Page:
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I just rode my bike from BW to Pineda on the beach. Wasn't easy. Saw a lot of stuff. Geo Textile bags exposed and ripping apart, A1A wastewater outflows exposed, millions of shells, lots of "critical" erosion, and the beach looking similar to what I've seen since at different times that I've been here for about 30 years. Some of the Sabellaria reef is starting to show again in IHB and a few spots in Sat beach (saw about 5 spots coming out). Granted, I come from Daytona, where I was first exposed to sea walls I never knew existed during one fall storm in 1984. I even lucked into a fossilized ghost crab today. Score! Yeah, it is rough. I've been dutifully planting sea oats for surfrider for some 10+ years. I suppose it helped, but I'm pretty numb to the changes. People have told us this is coming. I suppose we could just keep ignoring it. My guess is there is some significant policy that will be addressed soon.
 11/18/2022 06:55 PM
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Bamboo

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I haven't been much south of the pineda yet, but yeah...super sad about the beating our beaches took from this relatively minor storm.


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 11/19/2022 03:24 AM
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tom

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Pile sand back on it, get a few more years. With sea level continuing to rise, it's inevitable, but delayable. Eventually, beach renourishment will not be enough and rules will change to allow armoring, then the complection of the beach and break will really change. How long? Seems like we're missing our window of opportunity to forestall more land ice melt so perhaps sooner rather than later. Jeckyll Island anyone? https://thebrunswicknews.com/n...b17b-92aeac4ae1cb.html

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 11/19/2022 03:30 AM
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slideaway

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Here are a couple of articles I wrote for FL Today, almost ten years ago...

Bring on the Sand

And a response to the criticism of that piece:

Holding the Line

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"It's always better than it looks from the crossover."



Edited: 11/19/2022 at 03:31 AM by slideaway
 11/19/2022 03:51 AM
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tom

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^yep. I've asked the Army Corps when they come back if they could please bury my head in the sand.

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 11/19/2022 04:57 AM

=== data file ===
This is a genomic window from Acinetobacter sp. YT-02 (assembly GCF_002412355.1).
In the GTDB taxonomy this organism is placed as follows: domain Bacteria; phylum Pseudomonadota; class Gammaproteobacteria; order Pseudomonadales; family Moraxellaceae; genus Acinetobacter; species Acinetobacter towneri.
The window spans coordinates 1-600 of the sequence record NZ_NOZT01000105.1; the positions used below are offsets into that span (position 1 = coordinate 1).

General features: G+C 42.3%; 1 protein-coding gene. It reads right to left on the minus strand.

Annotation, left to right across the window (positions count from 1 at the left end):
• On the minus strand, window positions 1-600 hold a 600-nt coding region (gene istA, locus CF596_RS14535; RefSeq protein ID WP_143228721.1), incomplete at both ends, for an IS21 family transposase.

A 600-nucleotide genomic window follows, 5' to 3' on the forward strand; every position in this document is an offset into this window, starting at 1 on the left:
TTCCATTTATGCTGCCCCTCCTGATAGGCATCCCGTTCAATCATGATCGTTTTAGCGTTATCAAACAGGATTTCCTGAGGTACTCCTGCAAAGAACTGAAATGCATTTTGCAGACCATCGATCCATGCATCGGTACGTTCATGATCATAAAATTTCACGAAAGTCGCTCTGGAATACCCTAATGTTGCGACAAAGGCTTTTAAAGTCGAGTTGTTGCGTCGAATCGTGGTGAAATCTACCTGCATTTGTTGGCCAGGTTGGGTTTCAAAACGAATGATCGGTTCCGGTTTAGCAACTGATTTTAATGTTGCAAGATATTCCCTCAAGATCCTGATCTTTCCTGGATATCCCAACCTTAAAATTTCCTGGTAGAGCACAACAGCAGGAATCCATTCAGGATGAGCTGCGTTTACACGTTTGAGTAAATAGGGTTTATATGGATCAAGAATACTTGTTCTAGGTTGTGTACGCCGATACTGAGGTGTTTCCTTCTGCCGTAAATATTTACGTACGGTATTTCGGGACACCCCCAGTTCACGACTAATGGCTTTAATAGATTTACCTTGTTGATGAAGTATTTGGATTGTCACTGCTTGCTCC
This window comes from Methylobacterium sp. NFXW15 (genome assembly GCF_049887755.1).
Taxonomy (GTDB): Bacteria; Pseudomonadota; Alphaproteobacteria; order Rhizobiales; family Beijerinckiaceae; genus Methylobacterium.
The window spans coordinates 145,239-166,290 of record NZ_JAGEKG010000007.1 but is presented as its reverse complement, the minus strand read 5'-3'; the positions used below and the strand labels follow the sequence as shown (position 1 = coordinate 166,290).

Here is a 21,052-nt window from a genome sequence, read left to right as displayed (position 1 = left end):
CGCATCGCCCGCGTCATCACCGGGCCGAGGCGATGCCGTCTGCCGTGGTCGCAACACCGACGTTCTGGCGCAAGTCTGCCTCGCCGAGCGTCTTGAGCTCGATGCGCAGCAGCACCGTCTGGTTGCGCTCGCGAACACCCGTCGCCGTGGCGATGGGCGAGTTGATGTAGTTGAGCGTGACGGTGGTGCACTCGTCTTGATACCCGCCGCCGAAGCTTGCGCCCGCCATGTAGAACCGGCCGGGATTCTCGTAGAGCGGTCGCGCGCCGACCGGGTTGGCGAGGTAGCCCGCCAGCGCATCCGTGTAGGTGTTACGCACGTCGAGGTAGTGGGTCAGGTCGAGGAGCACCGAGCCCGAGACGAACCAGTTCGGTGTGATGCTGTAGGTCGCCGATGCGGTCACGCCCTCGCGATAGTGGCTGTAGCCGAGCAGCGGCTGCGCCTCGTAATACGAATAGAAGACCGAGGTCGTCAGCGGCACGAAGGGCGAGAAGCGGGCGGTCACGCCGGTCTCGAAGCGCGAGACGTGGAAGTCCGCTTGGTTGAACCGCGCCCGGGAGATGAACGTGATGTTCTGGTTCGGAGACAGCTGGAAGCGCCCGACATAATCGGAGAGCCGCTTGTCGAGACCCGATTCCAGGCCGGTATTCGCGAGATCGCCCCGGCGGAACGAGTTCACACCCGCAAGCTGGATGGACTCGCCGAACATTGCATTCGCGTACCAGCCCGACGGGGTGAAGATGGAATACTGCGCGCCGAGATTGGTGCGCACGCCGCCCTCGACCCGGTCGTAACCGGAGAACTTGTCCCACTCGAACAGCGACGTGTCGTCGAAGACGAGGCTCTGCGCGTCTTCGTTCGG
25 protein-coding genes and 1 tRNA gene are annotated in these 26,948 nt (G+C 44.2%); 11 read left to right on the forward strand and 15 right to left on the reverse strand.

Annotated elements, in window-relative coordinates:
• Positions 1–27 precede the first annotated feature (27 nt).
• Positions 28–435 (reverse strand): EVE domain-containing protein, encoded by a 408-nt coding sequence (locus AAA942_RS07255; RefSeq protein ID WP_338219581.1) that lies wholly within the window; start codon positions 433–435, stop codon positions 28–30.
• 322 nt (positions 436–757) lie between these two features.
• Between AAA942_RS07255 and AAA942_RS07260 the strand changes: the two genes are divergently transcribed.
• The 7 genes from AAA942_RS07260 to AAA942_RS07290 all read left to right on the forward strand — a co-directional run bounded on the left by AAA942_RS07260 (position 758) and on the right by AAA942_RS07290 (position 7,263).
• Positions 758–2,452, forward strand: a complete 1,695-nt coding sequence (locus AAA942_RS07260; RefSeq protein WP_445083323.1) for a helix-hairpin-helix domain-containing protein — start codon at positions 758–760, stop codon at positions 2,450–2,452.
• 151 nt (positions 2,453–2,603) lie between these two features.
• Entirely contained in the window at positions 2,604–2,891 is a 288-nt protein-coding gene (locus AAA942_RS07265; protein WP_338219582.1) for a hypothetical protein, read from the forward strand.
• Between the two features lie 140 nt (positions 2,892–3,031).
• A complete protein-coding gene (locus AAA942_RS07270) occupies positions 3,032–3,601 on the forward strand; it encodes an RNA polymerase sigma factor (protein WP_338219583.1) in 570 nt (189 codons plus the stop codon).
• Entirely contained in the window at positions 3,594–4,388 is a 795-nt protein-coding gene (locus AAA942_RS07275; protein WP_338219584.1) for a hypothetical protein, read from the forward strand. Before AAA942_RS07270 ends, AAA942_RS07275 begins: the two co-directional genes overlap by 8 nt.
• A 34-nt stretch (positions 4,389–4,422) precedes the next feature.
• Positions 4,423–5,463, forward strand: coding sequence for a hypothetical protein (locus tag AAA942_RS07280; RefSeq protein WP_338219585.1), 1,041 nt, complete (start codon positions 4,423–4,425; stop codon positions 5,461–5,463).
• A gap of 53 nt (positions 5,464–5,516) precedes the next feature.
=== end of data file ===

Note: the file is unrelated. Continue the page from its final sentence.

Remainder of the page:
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dingpatch

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And, just for reference, , , , , sea level has risen over 400 feet since the end of the last ice age and there is only a little bit more to go, , , , , , , , ,

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 11/19/2022 08:07 AM
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Cole

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I like the mention of the storms strength, I hadn't even thought of that. Just imagine if it was a three or worse. The condos would be in the ocean right now.

We have lost this battle. I wonder when the higher-ups will realize this.

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 11/19/2022 08:22 AM
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ww

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    Sea level rose fast as climate changed fast and chaotically and the great ice sheets collapsed. Been pretty stable since. There's actually a little Silver Bluff in Miami-Coral Gables, including Fairchild Tropical Garden, from a post-ice age sea level stand that was a bit higher than present.
    The end-Pleistocene rise was as much as something like 50 feet in 200 years, too fast for beaches to retreat
    One curiosity is that, for reasons other than sea level rise, NC's Ocracoke Island was reduced to a sand bar for around 500 years, with the island growing back somewhat after Europeans had shown up. Might have been hit by a string of severe hurricanes?
The Nicole surf event had a long fetch due to the highly elongated shape of the storm, and came close to a spring tide, so it was a far bigger event than you'd expect from an ordinary cat. 1. Frances of 2004 was somewhat like that. Weak storm when it hit, but very large, and it had been much more intense.
 11/19/2022 08:23 AM
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Cole

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Actually, we elect the higher-ups, and we keep choosing the same people over and over. That makes it our fault.

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 11/19/2022 01:36 PM
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MyNameIsRobertPaulson

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Originally posted by: Cole Actually, we elect the higher-ups, and we keep choosing the same people over and over. That makes it our fault.
ur naive to think a) elected officials actually care about their constituents and b) that your votes in some way effect anything
 11/19/2022 02:00 PM
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surfsail

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Think that Nicole's massive size & onshore wind field size/width was a major factor.. Water had effectively nowhere to go but up.. Also storm speed parallel to the shore..

If the field was not as wide, the water could have moved elsewhere along the beach..

Significant surges typically happen in bays and other areas where the water cant escape by moving laterally longshore drift..